A sample of the crude title compound (4.2 g) was then dissolved in 0.01% H2 SO4 and applied to two, in series, 525 cm, Vydac C18 resin columns. A 2% to 10% linear gradient of of CH3 CN was used to elute the peptide from the column. Column fractions were collected and pooled based on analytical RP-HPLC profiles. The combined fractions were adjusted to pH 4.0 using AG1-X8 resin (Bio-Rad analytical anion exchange resin 50-100 mesh) in hydroxide form. The resulting solution was filtered, and the filtrate was lyophilized to dryness yielding 2.4 g of purified peptide (57% of theory). FAB-MS 415(MH+); Amino acid analysis: Pro, 0.92; Tiq, 1.00; [a]D =-76.12 C=0.5/0.01N H2 SO4 ; EA: (calcd) C21 H32 N6 O7 S C, 49.21; H, 6.29; N, 16.29; S, 6.26. Found: C, 51.20; H, 6.17; N, 16.88; S, 5.37.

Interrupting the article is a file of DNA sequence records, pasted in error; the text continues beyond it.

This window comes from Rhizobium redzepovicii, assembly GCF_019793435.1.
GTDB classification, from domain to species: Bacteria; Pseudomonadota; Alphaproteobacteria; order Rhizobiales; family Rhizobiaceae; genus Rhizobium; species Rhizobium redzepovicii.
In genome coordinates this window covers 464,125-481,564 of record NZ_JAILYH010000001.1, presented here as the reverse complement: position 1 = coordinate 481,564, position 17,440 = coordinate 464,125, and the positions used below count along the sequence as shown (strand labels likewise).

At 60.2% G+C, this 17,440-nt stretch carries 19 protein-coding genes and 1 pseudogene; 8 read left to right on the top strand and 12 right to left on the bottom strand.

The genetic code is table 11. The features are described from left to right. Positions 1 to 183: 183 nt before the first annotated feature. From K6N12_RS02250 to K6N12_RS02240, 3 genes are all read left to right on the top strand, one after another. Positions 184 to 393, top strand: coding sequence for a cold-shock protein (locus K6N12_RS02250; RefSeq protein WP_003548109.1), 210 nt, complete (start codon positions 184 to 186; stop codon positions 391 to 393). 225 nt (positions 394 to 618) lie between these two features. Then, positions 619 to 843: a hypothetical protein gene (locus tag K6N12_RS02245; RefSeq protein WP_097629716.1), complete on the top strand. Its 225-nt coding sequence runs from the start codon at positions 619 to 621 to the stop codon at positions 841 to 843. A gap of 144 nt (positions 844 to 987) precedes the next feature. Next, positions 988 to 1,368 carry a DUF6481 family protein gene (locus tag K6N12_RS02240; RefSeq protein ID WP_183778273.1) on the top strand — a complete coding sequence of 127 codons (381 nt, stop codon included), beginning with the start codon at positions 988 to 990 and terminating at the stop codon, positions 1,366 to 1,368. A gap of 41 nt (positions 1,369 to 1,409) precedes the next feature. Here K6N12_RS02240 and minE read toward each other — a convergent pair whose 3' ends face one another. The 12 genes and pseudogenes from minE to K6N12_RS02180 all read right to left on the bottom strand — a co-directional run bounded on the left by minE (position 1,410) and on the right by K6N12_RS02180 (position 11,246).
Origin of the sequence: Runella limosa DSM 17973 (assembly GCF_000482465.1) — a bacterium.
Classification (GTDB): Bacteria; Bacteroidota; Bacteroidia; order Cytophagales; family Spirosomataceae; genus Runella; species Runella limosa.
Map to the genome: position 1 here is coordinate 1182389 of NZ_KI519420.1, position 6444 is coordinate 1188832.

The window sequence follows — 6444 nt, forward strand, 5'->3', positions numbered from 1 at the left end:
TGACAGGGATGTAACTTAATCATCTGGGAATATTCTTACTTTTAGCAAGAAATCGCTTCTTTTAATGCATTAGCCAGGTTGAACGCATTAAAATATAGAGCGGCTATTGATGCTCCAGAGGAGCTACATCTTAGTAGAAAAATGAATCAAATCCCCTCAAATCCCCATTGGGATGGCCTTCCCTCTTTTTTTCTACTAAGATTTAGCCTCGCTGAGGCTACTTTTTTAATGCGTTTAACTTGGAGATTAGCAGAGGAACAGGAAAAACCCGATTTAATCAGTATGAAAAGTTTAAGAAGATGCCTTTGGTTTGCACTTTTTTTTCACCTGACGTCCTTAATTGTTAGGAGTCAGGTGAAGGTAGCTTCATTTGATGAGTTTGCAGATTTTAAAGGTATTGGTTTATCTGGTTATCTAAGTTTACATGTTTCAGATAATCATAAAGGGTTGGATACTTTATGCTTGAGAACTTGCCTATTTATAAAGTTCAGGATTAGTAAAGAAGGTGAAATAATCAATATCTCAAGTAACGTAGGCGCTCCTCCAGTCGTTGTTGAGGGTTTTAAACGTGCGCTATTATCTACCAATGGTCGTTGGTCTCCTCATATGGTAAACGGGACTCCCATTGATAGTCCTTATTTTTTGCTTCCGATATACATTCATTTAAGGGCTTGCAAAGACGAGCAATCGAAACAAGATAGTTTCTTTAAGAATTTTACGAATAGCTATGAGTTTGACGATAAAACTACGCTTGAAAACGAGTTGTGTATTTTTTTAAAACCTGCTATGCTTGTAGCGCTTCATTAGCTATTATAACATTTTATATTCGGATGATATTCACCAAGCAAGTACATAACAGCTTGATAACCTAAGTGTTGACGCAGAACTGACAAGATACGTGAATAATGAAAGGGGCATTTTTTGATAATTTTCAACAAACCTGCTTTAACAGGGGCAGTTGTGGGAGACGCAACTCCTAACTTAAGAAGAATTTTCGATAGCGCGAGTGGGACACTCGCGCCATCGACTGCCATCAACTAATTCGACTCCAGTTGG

EXAMPLE 2

Synthesis of D-3-Piq-L-Pro-L-Arg-H

D-1,2,3,4-Tetrahydro-3-isoquinolinecarboxylic acid (1)

D-phenylalanine (50 g, 302 mmol) was reacted with a 37% solution of formaldehyde (120 mL) and concentrated HCl (380 mL) at reflux temperature. After refluxing for 30 min, an additional 50 mL of formaldehyde was added, and the reaction was refluxed for an additional 3 hr. The reaction was cooled to -10 C., and the precipitate was removed by filtation. The solid was dried in vacuo to give pure title compound (24.2 g, 45%) FD-MS 178 (MH+).

D-1,2,3,4,6,7,8-Perhydro-3-isoquinolinecarboxylic acid (2)

A solution of D-1,2,3,4-tetrahydro-3-isoquinolinecarboxylic acid (1) (17 g, 96 mmol) in water (200 mL) and 20 ml of 5N HCl was reacted with 5% Rh/Al2 O3 (8.5 g) at 2000 psi in a high pressure apparatus at 120 C. for 16 hr. The reaction mixture was filtered through a Celite pad, and the filtrate was freeze dried to give pure title compound (21 g, 100%) FD-MS 184 (MH+).

Cbz-D-1,2,3,4,6,7,8-Perhydro-3-isoquinolinecarboxylic acid (3)